John Burningham ~ Jonathan Cape, 1966
One of my first library sale purchases ever was a copy of John's Mr. Gumpy's Outing (an oldie that's still in print thankfully), and my son adored it as it included animals and water and even better, animals falling into water. Reading up on him this morning, this yank had no idea that he is one of Britain's most famous children's writers. The article is fascinating, and I love the way the interviewer describes his work... "Here there are no conventional primary colours or sentimental animals."
And that is so true... the drawings are muted and full of real life ~ almost haunting really ~ as the places they take you within your imagination are your own. After meeting Cannonball Simp, I must confess to loving this man. (Though my son is quick to tell me that it is NOT Cannonball Simp, the dog's name is just Simp... he doesn't become Cannonball Simp until the end of the book.) Sooooo, when we first meet Simp the mutt, her story is grim.
Simp was what most people would call an ugly little dog. She was fat and small, and had only a stump for a tail. Her owner had found homes for her brothers and sisters but could not persuade anyone to take Simp. So, in order to get rid of her, he decided to leave her somewhere, hoping that somebody would find her and take her in.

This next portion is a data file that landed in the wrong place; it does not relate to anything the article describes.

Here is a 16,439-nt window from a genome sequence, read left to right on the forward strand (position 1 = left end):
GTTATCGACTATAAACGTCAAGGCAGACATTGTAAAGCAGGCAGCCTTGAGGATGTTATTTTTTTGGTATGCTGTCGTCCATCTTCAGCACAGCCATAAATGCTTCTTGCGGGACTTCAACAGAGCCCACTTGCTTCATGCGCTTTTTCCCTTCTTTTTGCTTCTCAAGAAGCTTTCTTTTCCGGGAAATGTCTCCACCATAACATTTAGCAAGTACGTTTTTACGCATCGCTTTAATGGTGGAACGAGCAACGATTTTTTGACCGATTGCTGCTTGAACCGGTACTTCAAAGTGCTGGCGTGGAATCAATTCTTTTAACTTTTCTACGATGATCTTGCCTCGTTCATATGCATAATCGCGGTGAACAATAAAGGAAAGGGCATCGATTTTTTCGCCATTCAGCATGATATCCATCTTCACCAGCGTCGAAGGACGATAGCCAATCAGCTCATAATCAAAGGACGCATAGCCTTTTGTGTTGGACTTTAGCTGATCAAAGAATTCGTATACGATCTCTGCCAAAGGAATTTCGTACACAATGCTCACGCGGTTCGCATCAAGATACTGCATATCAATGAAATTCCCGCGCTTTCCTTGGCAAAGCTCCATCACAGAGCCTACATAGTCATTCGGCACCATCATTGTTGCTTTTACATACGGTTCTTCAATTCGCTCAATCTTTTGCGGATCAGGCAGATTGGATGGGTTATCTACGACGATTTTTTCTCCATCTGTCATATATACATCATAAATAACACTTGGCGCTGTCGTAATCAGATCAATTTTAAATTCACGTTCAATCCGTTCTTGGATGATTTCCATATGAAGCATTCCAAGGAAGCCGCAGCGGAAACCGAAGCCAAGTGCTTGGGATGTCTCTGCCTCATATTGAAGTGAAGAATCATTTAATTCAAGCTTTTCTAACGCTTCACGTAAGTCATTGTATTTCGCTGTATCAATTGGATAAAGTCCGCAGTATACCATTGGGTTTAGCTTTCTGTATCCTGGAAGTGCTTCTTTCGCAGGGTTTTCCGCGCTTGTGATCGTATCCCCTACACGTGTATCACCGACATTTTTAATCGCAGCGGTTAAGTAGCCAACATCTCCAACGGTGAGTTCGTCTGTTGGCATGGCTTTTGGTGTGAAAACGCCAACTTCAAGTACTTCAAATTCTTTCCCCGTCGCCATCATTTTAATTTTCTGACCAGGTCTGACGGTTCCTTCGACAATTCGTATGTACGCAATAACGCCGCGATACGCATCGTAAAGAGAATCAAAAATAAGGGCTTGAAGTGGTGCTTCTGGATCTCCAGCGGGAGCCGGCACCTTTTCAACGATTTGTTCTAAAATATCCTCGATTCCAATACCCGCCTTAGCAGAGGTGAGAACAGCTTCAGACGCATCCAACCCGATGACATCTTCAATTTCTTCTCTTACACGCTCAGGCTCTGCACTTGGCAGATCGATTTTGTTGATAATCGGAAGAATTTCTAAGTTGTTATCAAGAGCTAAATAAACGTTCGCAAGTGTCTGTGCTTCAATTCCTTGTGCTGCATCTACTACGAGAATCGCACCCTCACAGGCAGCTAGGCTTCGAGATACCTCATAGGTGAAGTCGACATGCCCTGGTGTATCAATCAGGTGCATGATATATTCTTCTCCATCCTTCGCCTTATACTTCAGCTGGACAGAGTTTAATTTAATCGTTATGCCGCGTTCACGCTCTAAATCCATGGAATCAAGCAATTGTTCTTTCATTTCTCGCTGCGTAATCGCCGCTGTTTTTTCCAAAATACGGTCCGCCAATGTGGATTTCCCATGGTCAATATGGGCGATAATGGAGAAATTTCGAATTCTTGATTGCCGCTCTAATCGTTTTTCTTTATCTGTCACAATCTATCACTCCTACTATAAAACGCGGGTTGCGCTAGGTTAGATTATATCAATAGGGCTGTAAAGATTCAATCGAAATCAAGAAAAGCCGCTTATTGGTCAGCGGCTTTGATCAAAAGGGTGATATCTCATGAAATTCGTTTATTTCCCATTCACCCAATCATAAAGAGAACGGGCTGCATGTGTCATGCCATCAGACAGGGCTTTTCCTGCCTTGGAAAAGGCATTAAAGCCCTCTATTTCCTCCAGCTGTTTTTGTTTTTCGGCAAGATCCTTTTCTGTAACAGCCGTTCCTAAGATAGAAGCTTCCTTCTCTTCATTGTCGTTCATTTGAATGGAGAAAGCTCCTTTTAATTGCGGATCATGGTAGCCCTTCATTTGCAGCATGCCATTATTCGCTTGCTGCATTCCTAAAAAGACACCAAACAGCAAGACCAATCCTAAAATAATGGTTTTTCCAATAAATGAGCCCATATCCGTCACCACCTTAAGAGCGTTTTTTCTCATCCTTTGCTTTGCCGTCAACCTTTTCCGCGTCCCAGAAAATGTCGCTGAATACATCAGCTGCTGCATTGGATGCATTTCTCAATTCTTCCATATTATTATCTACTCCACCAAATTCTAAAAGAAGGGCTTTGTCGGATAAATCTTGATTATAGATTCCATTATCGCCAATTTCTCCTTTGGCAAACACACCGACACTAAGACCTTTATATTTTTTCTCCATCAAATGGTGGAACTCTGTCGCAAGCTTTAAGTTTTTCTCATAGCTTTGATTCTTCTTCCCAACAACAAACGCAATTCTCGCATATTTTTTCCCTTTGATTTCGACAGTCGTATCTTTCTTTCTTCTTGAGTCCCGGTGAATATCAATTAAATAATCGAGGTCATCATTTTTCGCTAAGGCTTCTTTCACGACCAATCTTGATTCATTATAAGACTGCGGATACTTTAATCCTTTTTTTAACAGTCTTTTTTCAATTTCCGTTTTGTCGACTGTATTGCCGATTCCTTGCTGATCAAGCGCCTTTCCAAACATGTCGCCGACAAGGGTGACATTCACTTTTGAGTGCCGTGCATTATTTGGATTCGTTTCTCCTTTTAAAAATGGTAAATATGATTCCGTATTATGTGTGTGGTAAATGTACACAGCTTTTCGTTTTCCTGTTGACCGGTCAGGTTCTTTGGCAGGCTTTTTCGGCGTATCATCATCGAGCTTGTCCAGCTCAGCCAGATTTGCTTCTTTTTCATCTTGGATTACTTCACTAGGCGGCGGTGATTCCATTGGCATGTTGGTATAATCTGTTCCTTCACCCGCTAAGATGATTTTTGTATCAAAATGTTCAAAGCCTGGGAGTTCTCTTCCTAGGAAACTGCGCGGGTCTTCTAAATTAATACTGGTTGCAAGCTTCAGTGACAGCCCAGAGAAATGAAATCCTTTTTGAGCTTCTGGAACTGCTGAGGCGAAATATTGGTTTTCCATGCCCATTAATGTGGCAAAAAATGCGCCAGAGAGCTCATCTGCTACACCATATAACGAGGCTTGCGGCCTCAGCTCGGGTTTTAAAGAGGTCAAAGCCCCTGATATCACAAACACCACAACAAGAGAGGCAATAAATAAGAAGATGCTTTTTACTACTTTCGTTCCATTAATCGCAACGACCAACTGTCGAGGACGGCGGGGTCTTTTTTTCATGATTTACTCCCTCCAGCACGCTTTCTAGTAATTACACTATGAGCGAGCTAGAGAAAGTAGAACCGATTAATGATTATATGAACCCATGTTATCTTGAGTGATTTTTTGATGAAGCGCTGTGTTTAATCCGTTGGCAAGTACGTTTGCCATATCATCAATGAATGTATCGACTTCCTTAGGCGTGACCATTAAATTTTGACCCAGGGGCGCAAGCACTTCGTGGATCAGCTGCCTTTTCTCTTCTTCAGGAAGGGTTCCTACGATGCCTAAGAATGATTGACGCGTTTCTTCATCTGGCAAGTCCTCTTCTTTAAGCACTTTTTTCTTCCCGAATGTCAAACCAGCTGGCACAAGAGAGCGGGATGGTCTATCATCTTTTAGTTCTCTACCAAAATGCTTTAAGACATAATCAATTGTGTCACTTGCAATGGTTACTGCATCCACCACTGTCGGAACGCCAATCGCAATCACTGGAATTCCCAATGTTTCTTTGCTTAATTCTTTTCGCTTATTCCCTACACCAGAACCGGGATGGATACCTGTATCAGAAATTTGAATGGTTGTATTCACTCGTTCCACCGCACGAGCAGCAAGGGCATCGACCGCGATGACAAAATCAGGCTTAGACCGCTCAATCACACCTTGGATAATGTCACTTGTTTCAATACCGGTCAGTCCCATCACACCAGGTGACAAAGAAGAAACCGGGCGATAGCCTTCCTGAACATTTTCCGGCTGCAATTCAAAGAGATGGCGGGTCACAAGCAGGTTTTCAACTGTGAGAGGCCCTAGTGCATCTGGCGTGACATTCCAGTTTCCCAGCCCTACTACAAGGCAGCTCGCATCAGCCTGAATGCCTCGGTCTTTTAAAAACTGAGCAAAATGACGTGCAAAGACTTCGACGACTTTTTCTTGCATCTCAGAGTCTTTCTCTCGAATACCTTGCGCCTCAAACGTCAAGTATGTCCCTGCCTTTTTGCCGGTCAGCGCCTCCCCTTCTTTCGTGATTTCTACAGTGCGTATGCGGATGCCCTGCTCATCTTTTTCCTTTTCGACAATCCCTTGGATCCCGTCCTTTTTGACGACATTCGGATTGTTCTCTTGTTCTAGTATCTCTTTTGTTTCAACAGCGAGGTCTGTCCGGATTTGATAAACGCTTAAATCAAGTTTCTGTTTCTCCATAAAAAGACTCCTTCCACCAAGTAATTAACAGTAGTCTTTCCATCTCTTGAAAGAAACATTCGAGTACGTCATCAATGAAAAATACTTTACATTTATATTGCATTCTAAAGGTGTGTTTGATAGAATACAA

Now, the story goes from grim to worse, when he abandons her near a trash dump (the pictures depicting this are stunning in their sadness) and even the rats don't want her. She searches for food, only to get rejected by a pack of cats. She barely escapes capture by the dog catcher and finds herself running endlessly into the night until... she meets a circus clown and finds her redemption. (The circus fixes everything, doesn't it?)
Really, my favorite part of this book is not the melancholy story... not the warm brushed tones... or the smooth lines of the little, round Simp... no no no... it is doppelganger you find on the dedication page... head cocked and dear as can be... she is what will just break your heart. I'm gonna give this book an HUGE Bravo... and leave you to shed a tear or two for all the animals we've loved and lost. Here's to you, Acton.